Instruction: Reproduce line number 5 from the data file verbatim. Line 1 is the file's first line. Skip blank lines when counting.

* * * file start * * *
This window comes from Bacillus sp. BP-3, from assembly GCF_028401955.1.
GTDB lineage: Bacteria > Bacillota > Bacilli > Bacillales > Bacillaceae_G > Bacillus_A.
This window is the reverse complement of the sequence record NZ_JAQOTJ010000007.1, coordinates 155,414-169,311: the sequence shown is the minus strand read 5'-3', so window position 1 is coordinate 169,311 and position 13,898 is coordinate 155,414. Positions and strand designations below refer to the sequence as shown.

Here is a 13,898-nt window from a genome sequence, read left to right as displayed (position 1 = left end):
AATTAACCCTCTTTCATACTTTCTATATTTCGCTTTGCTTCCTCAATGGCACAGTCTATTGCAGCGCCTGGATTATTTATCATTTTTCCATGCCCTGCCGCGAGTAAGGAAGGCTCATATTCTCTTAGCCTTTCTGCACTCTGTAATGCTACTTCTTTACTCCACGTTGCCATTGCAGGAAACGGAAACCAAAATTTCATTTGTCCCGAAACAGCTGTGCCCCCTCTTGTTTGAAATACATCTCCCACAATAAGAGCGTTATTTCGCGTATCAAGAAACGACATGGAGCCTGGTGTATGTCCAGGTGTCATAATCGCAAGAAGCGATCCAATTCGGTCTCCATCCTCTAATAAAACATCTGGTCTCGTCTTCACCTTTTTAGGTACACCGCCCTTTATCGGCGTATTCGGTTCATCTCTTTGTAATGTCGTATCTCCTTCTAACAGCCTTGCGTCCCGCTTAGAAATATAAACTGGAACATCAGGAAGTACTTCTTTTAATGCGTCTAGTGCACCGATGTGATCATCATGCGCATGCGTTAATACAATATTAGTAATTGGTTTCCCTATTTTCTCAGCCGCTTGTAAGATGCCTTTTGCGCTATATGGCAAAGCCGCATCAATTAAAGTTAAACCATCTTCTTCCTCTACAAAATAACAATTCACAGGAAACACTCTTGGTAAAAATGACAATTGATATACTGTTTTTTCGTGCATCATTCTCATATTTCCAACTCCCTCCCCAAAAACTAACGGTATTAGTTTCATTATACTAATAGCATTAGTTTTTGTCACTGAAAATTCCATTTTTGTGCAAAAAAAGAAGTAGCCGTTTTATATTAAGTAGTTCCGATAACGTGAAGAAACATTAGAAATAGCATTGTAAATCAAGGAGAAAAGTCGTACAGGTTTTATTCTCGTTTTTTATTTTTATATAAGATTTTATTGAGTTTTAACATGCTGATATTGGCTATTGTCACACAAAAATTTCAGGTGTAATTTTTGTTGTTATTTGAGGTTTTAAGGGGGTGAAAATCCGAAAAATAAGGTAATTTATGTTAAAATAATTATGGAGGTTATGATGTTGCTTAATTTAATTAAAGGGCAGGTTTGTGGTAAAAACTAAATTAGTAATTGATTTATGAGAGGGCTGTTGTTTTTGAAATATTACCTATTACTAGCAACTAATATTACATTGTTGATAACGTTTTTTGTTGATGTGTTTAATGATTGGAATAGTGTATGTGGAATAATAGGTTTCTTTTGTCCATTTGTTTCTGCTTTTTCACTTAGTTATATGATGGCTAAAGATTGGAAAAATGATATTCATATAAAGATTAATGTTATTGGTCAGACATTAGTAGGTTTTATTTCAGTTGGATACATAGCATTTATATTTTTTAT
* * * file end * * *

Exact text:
AATTAACCCTCTTTCATACTTTCTATATTTCGCTTTGCTTCCTCAATGGCACAGTCTATTGCAGCGCCTGGATTATTTATCATTTTTCCATGCCCTGCCGCGAGTAAGGAAGGCTCATATTCTCTTAGCCTTTCTGCACTCTGTAATGCTACTTCTTTACTCCACGTTGCCATTGCAGGAAACGGAAACCAAAATTTCATTTGTCCCGAAACAGCTGTGCCCCCTCTTGTTTGAAATACATCTCCCACAATAAGAGCGTTATTTCGCGTATCAAGAAACGACATGGAGCCTGGTGTATGTCCAGGTGTCATAATCGCAAGAAGCGATCCAATTCGGTCTCCATCCTCTAATAAAACATCTGGTCTCGTCTTCACCTTTTTAGGTACACCGCCCTTTATCGGCGTATTCGGTTCATCTCTTTGTAATGTCGTATCTCCTTCTAACAGCCTTGCGTCCCGCTTAGAAATATAAACTGGAACATCAGGAAGTACTTCTTTTAATGCGTCTAGTGCACCGATGTGATCATCATGCGCATGCGTTAATACAATATTAGTAATTGGTTTCCCTATTTTCTCAGCCGCTTGTAAGATGCCTTTTGCGCTATATGGCAAAGCCGCATCAATTAAAGTTAAACCATCTTCTTCCTCTACAAAATAACAATTCACAGGAAACACTCTTGGTAAAAATGACAATTGATATACTGTTTTTTCGTGCATCATTCTCATATTTCCAACTCCCTCCCCAAAAACTAACGGTATTAGTTTCATTATACTAATAGCATTAGTTTTTGTCACTGAAAATTCCATTTTTGTGCAAAAAAAGAAGTAGCCGTTTTATATTAAGTAGTTCCGATAACGTGAAGAAACATTAGAAATAGCATTGTAAATCAAGGAGAAAAGTCGTACAGGTTTTATTCTCGTTTTTTATTTTTATATAAGATTTTATTGAGTTTTAACATGCTGATATTGGCTATTGTCACACAAAAATTTCAGGTGTAATTTTTGTTGTTATTTGAGGTTTTAAGGGGGTGAAAATCCGAAAAATAAGGTAATTTATGTTAAAATAATTATGGAGGTTATGATGTTGCTTAATTTAATTAAAGGGCAGGTTTGTGGTAAAAACTAAATTAGTAATTGATTTATGAGAGGGCTGTTGTTTTTGAAATATTACCTATTACTAGCAACTAATATTACATTGTTGATAACGTTTTTTGTTGATGTGTTTAATGATTGGAATAGTGTATGTGGAATAATAGGTTTCTTTTGTCCATTTGTTTCTGCTTTTTCACTTAGTTATATGATGGCTAAAGATTGGAAAAATGATATTCATATAAAGATTAATGTTATTGGTCAGACATTAGTAGGTTTTATTTCAGTTGGATACATAGCATTTATATTTTTTAT